I hate you Dad, you’re a loner and you don’t have any friends.
Thanks mate! Just what I want to hear standing on the wrong side of a bloody great hill on a Sunday morning – with a hangover to boot – thanks very much.
Tom was annoyed, angry and upset because he’d had to walk down the other side of Roseberry Topping before we could set off on the reasonably easy slog to the monument. He’d said he wanted to walk to Captain Cook’s Monument the last time we’d climbed the hill and he’d seen it in the distance. I’d agreed to take him the very next weekend I was off. So there we were the next available Sunday. Me suffering from the night before and Tom tired from being kept awake until midnight. In hindsight it was a recipe for disaster.
From the top we looked out and could see the monument in the distance. Not far off, Google told me it was 2.4 miles so I’m expecting a 6ish mile round trip. Doable both with a hangover and a grumpy nine year old. We set off down the hill and that’s where it all started to go wrong. Tom started shouting, then crying, and protesting at the descent. “Wait for me” he shouted, “I might slip! I might die! I might get lost!” I tried to impress upon him that he:
- wouldn’t slip
- wouldn’t die
- wouldn’t get lost
It was one path and it was one direction; down or the other direction; up. I waited, I stalled, I walked on, each time met with protests from the boy. By the time we got to the bottom, and after he’d thrown a bottle of juice at me – twice, he got told to behave himself or start walking back to the car. “I hate you Dad, you’re a loner and you don’t have any friends.”
For the briefest of moments I wanted to just walk away and leave him there. You know what I mean? I don’t see an awful lot of him due to work and when I am off I try to do good things with him. I try to give him experiences, and “I hate you Dad, you’re a loner and you don’t have any friends.” is my payment. I gave him the option. We either go back to the car and he goes back to his Mam right now, or we forge onwards and complete what we set out to do.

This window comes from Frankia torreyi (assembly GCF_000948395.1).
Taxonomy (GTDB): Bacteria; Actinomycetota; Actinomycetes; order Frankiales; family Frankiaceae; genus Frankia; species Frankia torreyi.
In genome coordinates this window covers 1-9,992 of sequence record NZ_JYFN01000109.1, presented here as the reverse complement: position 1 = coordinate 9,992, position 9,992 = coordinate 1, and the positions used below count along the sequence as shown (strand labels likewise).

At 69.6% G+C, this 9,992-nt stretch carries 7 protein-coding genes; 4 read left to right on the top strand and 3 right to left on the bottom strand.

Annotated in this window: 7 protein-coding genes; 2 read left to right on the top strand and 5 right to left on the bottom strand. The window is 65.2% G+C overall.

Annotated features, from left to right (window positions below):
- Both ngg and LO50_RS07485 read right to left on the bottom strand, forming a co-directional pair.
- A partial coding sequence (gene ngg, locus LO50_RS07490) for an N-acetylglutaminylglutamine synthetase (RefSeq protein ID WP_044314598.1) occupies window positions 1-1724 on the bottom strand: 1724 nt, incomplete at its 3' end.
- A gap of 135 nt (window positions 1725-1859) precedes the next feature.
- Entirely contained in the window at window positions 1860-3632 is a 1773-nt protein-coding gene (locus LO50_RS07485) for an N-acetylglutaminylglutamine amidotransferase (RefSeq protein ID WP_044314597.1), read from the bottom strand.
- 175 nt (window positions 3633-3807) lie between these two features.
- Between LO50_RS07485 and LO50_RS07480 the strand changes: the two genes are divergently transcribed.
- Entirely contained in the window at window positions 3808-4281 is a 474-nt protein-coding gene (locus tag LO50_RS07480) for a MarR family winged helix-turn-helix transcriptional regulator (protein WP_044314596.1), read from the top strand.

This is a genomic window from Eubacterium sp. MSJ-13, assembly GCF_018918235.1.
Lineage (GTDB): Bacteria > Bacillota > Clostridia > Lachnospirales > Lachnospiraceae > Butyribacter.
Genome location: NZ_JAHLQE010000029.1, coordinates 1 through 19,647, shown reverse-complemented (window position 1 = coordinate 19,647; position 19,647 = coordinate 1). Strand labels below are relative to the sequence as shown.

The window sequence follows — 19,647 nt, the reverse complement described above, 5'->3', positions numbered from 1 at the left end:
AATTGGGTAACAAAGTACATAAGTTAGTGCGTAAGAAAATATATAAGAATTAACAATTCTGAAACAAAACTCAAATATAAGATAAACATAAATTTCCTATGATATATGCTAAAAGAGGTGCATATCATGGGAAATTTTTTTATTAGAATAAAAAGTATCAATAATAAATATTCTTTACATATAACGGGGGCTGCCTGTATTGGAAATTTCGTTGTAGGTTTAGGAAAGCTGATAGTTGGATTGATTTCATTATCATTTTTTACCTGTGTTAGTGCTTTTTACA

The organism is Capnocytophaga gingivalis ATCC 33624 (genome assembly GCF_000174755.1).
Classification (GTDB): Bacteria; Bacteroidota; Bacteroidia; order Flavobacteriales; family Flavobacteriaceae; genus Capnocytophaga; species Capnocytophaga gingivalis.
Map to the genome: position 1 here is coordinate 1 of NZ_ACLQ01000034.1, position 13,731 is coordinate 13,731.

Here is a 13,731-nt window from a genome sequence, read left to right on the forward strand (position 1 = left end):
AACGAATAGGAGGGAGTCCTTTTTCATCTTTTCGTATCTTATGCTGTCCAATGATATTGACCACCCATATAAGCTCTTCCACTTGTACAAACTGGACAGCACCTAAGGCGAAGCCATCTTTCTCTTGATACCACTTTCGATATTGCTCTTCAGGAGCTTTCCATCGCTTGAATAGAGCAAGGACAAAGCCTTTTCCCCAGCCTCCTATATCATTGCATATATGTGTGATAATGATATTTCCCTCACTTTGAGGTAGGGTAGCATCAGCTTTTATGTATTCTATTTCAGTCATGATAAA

He opted for the latter and we continued the walk around to Captain Cook’s. It was easy going and our companion went on ahead leaving Tom and I to walk together. He insisted on holding my hand. And we talked. About school, about home, about friends and family. About birthday plans (he’s on holiday for his, I’m in Berlin for mine) and about ‘are we nearly there yet’ a hundred times.
We were nearly there and before long we reached the monument. A 51 foot high monolith celebrating the life of Captain James Cook. It’s inscribed:
In memory of the celebrated circumnavigator Capt James Cook F.R.S a man in nautical knowledge inferior to none, in zeal, prudence and energy superior to most. Regardless of danger he opened an intercourse with the Friendly Isles and other parts of the Southern Hemisphere.He was born at Marton Oct 27 1728 and massacred at Owyhee Feb 14th 1779 to the inexpressible grief of his countrymen. While the art of navigation shall be cultivated among men, while the spirit of enterprise, commerce and philanthropy shall animate the sons be Britain, while it shall be deemed the honour of a Christian nation to spread civilization and the blessings of the Christian faith among pagan and savage tribes, so long will the name of Capt Cook stand out among the most celebrated and most admired benefactors of the human race.
After a brief rest it was time to turn and take the long walk back to Roseberry Topping, avoiding the summit, and back to the car. My legs ached for days…
Photos of the trip are posted on my Flickr: Roseberry Topping Captain Cook. February 2017.